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February 14, 2007

Love is in the air, and so is pollution.

Married Coworker: So! Got any hot dates lined up for tonight? (facial expression involves raised eyebrows and goofy smile)

Me: Pardon?

Married Coworker: Tonight? You know! What are your big plans?

Me: OH! Yeah, of course. Well, my current boyfriend gets out of his latest underwear modeling photoshoot at five, then we're just doing our normal weekend routine but on a Wednesday it being VALENTINE'S DAY AND ALL. You know, drink some good champagne, roll around nekkid in some chocolate, I just love that scene from "9 1/2 Weeks" don't you? Where they get naked in the kitchen? Plus it is SO MUCH EASIER to clean up. But you being married and all I'm sure you already know that. So!! How 'bout you? Big plans, too, eh?

Married Coworker:

Married Coworker: I'm going to go get some coffee, you need anything? Bye!

- - - - -

I think it is telling and also rather funny that for the past two years I have spent Valentine's Day not in a steamy embrace or rolling around nekkid in the aforementioned chocolate, no. I have spent it right here, telling my deepest and wickedest secrets to total strangers. I thank you, Al Gore, every day for inventing this here innernets website thing.

Last year, I shared the story of my fancy panties, which probably both grossed out and scandalized my parents, and in 2005 I spent my Valentine's Day romantic evening out at the Michael's in Encino buying acrylic yarn, because that is how I roll, people. Also notice I had zero comments, which I think is a love letter in itself, just the very idea that you can do something because you love it so much (for me, that's writing stuff down) and eventually it all works out exactly as it's meant to, even if you do find yourself wandering yarn aisles at a craft store on Valentine's Night, then drinking 9/10 of a bottle of cabernet with your cat(s).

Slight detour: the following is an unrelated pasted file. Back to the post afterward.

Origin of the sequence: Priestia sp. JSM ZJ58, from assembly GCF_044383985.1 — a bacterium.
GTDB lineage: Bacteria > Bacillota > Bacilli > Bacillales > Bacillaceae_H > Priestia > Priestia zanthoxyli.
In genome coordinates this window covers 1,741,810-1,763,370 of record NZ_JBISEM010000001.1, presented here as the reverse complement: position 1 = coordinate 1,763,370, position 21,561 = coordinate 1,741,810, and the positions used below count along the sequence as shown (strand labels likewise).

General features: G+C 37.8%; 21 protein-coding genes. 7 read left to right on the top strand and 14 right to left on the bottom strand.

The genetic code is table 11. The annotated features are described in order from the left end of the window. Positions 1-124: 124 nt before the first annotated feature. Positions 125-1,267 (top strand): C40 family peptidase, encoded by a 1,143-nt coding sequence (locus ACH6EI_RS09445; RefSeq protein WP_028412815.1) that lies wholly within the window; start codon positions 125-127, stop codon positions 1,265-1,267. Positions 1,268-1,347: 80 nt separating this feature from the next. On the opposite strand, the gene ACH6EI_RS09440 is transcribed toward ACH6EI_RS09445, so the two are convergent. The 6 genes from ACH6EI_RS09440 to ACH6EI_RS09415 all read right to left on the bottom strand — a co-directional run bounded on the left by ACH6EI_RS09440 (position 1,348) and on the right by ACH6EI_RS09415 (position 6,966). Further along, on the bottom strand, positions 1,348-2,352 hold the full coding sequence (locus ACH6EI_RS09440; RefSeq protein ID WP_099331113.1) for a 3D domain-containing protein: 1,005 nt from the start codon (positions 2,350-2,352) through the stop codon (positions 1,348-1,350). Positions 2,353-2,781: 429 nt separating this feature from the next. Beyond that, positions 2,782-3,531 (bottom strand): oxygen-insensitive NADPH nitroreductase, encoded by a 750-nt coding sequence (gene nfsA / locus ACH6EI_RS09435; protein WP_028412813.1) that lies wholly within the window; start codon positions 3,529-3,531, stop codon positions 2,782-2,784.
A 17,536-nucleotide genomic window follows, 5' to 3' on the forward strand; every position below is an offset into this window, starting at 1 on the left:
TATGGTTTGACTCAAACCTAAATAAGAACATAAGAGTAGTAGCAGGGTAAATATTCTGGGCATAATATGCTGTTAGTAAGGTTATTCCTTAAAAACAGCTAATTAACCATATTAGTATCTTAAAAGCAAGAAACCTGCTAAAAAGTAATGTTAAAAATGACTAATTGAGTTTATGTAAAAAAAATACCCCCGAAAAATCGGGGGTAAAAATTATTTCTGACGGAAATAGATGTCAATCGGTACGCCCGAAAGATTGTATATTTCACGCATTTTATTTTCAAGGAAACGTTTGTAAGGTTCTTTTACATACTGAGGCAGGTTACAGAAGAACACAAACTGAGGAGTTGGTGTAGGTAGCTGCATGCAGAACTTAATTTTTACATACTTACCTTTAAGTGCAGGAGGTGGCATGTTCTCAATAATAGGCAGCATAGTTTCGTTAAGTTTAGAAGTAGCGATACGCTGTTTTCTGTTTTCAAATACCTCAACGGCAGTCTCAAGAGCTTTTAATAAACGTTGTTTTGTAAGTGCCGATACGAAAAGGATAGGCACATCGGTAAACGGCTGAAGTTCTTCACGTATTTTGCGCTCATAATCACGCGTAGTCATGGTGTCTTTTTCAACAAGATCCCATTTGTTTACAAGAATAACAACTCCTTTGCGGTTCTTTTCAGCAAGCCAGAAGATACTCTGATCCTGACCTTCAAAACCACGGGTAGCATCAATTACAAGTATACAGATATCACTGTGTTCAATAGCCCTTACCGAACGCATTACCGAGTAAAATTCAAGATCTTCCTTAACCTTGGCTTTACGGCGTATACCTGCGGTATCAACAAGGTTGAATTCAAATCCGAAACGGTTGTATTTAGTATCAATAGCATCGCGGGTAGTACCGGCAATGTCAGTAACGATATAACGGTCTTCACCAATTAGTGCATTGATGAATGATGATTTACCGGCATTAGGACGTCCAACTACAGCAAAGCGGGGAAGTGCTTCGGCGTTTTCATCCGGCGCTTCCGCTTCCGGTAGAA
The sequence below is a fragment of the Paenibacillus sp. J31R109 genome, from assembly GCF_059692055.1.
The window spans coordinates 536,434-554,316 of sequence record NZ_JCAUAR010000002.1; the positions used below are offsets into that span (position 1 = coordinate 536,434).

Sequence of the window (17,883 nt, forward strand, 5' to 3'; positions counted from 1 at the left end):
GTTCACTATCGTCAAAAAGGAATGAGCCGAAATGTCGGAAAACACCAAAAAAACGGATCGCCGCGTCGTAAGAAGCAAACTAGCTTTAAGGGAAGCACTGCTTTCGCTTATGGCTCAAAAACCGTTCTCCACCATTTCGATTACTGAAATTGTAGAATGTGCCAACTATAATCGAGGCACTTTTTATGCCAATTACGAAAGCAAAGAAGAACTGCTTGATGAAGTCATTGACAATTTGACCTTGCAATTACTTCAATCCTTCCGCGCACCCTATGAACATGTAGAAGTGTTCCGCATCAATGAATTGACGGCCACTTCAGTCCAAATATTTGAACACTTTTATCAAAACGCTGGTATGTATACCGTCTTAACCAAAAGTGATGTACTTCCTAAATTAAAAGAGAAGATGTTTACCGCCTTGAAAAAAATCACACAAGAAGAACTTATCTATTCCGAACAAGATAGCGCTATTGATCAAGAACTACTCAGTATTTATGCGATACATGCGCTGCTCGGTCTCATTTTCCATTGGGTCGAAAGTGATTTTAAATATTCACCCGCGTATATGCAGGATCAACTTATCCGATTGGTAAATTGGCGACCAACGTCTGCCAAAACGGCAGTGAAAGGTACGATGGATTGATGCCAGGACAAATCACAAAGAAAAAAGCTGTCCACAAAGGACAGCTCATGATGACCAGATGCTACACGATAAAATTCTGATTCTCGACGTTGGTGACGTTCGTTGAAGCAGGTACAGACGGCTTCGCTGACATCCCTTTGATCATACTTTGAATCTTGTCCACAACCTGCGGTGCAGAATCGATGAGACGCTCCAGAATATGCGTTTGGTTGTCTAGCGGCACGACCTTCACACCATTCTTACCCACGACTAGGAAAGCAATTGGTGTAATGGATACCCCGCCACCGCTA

Last night I wrote something for Annie's website since she is on the road this week, and then I was pretty sure I had no more funny stories to tell anyone about Valentine's Day because you know, it's not that hilarious of a day. But then I started thinking about it and as it turns out there was this one Valentine's Day which I almost successfully erased from memory but there it was this morning, popping right up like a pimple on my cerebral cortex.

I was in my sophomore year of high school and I got invited to a Valentine's Dance and I was SO EXCITED because the invitation was extended to me by the very tall, cute, man-about-campus Brent T. who I am sure had many fine, redeeming qualities but I was 15 at the time and he had A CAR AND A DRIVER'S LICENSE. He was also very goodlooking and did I mention had a car? A Pontiac Firebird in shiny silver grey metallic. I almost get tingles even now thinking on how much I loved the look of that car. And the idea of the look of me in that car.

Now, I wasn't old enough to officially "date" yet (my father had proclaimed I would be allowed to date when I finally had the "good sense God gave a mule," which by his estimation was approximately 136 years away, the end) but because this Valentine's Dance happened at a church, An Offical House Of God, my parents decided I could go. With one caveat: there had to be another couple along with us in the car. Aparently being alone with a boy in a car was ... problematic?

My poor parents. They totally thought I was at the movies from ages 13 through 17.

I was not at the movies.